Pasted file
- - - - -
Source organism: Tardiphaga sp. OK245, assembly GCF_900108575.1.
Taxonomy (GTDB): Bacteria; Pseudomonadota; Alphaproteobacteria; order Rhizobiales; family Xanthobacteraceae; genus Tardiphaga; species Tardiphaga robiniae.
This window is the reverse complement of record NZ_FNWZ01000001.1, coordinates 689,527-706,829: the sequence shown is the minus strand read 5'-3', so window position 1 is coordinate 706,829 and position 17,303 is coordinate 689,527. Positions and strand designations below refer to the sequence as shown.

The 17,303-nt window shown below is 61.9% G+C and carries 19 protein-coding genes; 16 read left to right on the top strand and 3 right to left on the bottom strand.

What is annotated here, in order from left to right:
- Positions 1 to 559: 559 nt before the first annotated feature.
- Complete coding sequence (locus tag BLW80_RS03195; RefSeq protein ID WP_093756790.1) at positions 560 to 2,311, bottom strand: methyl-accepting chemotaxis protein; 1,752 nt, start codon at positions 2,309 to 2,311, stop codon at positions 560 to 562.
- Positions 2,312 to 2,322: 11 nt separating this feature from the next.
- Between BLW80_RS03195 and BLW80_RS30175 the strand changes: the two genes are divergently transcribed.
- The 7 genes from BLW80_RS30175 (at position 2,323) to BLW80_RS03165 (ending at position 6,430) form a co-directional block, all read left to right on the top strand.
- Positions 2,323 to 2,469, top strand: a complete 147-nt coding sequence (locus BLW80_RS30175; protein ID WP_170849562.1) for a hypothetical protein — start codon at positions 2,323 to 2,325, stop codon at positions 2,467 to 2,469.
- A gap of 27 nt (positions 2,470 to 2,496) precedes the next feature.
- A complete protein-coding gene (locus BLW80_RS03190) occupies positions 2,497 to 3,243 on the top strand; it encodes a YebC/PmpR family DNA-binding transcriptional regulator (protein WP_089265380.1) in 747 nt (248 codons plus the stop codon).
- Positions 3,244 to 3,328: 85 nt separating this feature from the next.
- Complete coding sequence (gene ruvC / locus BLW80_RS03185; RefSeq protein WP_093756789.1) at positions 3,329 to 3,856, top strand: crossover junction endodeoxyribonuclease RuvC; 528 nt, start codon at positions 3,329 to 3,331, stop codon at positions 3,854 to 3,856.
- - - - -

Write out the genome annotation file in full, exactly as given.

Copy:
Source organism: Tardiphaga sp. OK245, assembly GCF_900108575.1.
Taxonomy (GTDB): Bacteria; Pseudomonadota; Alphaproteobacteria; order Rhizobiales; family Xanthobacteraceae; genus Tardiphaga; species Tardiphaga robiniae.
This window is the reverse complement of record NZ_FNWZ01000001.1, coordinates 689,527-706,829: the sequence shown is the minus strand read 5'-3', so window position 1 is coordinate 706,829 and position 17,303 is coordinate 689,527. Positions and strand designations below refer to the sequence as shown.

The 17,303-nt window shown below is 61.9% G+C and carries 19 protein-coding genes; 16 read left to right on the top strand and 3 right to left on the bottom strand.

What is annotated here, in order from left to right:
- Positions 1 to 559: 559 nt before the first annotated feature.
- Complete coding sequence (locus tag BLW80_RS03195; RefSeq protein ID WP_093756790.1) at positions 560 to 2,311, bottom strand: methyl-accepting chemotaxis protein; 1,752 nt, start codon at positions 2,309 to 2,311, stop codon at positions 560 to 562.
- Positions 2,312 to 2,322: 11 nt separating this feature from the next.
- Between BLW80_RS03195 and BLW80_RS30175 the strand changes: the two genes are divergently transcribed.
- The 7 genes from BLW80_RS30175 (at position 2,323) to BLW80_RS03165 (ending at position 6,430) form a co-directional block, all read left to right on the top strand.
- Positions 2,323 to 2,469, top strand: a complete 147-nt coding sequence (locus BLW80_RS30175; protein ID WP_170849562.1) for a hypothetical protein — start codon at positions 2,323 to 2,325, stop codon at positions 2,467 to 2,469.
- A gap of 27 nt (positions 2,470 to 2,496) precedes the next feature.
- A complete protein-coding gene (locus BLW80_RS03190) occupies positions 2,497 to 3,243 on the top strand; it encodes a YebC/PmpR family DNA-binding transcriptional regulator (protein WP_089265380.1) in 747 nt (248 codons plus the stop codon).
- Positions 3,244 to 3,328: 85 nt separating this feature from the next.
- Complete coding sequence (gene ruvC / locus BLW80_RS03185; RefSeq protein WP_093756789.1) at positions 3,329 to 3,856, top strand: crossover junction endodeoxyribonuclease RuvC; 528 nt, start codon at positions 3,329 to 3,331, stop codon at positions 3,854 to 3,856.